For example, Fred Meyer’s app shows users where to find individual items on the shelf as they’re added to the shopping list. It provides coupons and reward card services all in one place, and also allows customers to place orders for pickup. By turning the necessary tedium of grocery shopping into a quick and painless process, they’re drawing in multitudes of customers that would rather spend their day elsewhere.
3. Pick Up In Store
Many of these apps can also be used to set up an in-store pickup — all shoppers have to do is place the order, then use the app to signal when they arrive. This is a growing trend throughout the entire world of retail, becoming standard for large corporations like Walmart. It’s easy to see where the appeal comes from: it minimizes effort for the customer, and is a fairly simple service for the retailer to provide. As Millennials demand fast and efficient service, removing their entire shopping trip from the equation is a potent way to secure their business. Even if you don’t have an app, offering in-store pickup through your website can be a boon to today’s busy shopper, much like Kroger’s Clicklist service.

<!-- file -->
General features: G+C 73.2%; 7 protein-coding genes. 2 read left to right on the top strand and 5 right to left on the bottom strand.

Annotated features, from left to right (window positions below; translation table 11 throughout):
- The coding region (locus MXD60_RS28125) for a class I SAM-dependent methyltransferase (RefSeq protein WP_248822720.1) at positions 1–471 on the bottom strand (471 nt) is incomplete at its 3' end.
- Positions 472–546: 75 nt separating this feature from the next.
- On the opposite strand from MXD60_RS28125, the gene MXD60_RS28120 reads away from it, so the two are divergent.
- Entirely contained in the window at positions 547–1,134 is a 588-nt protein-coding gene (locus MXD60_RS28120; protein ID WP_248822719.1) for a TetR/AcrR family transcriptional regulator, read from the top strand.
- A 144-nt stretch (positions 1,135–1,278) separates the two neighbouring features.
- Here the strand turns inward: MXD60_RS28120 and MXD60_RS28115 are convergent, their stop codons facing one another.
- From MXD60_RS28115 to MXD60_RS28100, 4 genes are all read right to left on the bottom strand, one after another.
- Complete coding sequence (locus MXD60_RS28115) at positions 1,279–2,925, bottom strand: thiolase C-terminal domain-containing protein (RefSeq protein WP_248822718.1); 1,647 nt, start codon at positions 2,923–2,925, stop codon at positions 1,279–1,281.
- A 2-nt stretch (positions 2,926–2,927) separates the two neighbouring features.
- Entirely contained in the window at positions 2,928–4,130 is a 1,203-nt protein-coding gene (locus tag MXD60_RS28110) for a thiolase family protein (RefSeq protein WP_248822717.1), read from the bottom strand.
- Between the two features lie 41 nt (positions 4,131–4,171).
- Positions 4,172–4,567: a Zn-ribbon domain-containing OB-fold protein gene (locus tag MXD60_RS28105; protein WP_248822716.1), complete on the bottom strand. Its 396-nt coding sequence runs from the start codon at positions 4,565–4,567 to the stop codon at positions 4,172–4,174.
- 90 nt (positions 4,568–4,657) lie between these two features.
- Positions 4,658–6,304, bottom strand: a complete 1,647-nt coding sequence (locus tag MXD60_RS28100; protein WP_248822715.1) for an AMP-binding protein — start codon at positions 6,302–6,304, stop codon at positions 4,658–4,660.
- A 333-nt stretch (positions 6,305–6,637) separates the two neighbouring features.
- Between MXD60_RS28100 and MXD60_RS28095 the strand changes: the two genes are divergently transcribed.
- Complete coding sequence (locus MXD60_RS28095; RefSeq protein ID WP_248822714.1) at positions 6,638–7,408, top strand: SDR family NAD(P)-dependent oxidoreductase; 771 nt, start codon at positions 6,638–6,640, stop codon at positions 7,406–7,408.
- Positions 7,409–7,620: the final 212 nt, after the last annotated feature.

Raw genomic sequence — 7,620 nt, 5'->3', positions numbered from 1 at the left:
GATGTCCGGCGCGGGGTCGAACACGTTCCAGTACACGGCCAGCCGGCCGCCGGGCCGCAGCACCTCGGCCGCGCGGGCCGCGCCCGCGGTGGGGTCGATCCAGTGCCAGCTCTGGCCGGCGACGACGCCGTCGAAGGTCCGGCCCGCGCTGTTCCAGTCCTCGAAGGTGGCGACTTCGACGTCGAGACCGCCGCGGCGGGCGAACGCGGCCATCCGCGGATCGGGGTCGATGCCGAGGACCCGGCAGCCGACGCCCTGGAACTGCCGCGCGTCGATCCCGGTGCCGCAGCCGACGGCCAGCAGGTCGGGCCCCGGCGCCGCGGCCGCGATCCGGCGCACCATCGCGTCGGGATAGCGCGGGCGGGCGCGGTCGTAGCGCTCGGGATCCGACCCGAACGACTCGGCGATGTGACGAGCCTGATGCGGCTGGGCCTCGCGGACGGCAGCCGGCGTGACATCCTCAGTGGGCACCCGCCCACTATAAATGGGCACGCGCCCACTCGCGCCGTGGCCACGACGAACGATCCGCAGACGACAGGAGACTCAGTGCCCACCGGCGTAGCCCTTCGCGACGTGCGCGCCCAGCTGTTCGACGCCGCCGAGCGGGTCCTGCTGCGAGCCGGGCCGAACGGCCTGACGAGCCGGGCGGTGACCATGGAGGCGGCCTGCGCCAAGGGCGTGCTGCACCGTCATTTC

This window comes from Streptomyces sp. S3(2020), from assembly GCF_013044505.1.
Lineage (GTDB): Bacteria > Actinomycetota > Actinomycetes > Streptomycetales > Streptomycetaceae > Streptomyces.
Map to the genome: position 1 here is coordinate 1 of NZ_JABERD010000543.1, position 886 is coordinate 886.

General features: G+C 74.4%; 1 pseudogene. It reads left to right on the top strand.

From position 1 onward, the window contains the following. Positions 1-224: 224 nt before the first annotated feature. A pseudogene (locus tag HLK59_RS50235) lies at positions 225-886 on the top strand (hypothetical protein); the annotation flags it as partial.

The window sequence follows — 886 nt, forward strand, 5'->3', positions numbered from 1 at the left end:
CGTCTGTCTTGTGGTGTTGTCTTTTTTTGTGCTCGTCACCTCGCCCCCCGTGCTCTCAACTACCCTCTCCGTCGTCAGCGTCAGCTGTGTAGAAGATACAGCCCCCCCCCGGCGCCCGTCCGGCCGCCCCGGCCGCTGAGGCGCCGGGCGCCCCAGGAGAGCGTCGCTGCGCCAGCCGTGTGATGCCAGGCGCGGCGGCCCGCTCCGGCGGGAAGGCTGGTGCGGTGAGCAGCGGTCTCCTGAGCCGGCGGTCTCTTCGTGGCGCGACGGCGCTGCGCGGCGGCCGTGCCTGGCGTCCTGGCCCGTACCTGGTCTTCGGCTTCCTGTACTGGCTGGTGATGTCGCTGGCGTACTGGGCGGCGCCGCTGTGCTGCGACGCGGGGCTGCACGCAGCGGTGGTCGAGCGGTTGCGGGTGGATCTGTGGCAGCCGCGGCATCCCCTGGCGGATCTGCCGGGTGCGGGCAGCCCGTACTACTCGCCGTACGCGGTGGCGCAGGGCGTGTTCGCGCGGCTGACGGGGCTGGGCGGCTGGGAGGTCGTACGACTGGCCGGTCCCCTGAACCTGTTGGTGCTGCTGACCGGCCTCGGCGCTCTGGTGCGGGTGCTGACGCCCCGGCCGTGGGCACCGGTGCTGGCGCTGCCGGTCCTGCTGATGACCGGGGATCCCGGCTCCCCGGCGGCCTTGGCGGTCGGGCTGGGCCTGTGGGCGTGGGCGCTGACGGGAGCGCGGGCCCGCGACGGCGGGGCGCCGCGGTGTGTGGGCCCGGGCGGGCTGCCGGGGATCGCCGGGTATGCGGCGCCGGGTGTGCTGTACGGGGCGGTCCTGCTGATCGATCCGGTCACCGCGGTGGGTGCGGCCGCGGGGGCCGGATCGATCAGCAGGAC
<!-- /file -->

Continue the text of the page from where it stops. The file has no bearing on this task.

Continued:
4. Have a Presence on Social Media
There may be no faster or more far-reaching method for reaching potential customers than social media. It’s become a normal part of life. Most of us check our newsfeeds multiple times each day. Advertisers capitalize by sponsoring posts that appear in the margins of your feed. It can be lucrative, and eMarketer confirms that a majority of social media users find advertising on those platforms more effective than other avenues like print ads and Internet searches.
It might be wise to tread with caution, however, as more intrusive social media advertising can be perceived as pushy or even creepy, Facebook has recently discovered.
5. Improve Your Local Search Engine Optimization
A crucial and oft-overlooked advertising tool for grocers is local SEO. In many cases, people looking to make a food run will simply search “grocery stores near me.” They’re then met with recommendations for the nearest stores that fit the bill. If you show up on the list, you’re going to get at least some of those customers.
For businesses trying to turn digital marketing into physical sales, healthy local SEO is absolutely indispensable. By including the name of your city in your website like “Seattle’s Budget Grocer” and attempting to appear in local publications, you increase the chance that you’ll appear in the coveted Google shortlist of nearby businesses.
For grocers, the shift to digital is only now gaining a foothold. Those businesses that strike while the iron is hot will likely secure a place in the market for years to come. By nurturing a base of quality reviews, putting real effort into social media campaigns, and making sure that you’re a top search result in your area, you can ensure that when the digital age lays waste to those that don’t adapt, your business is nonperishable.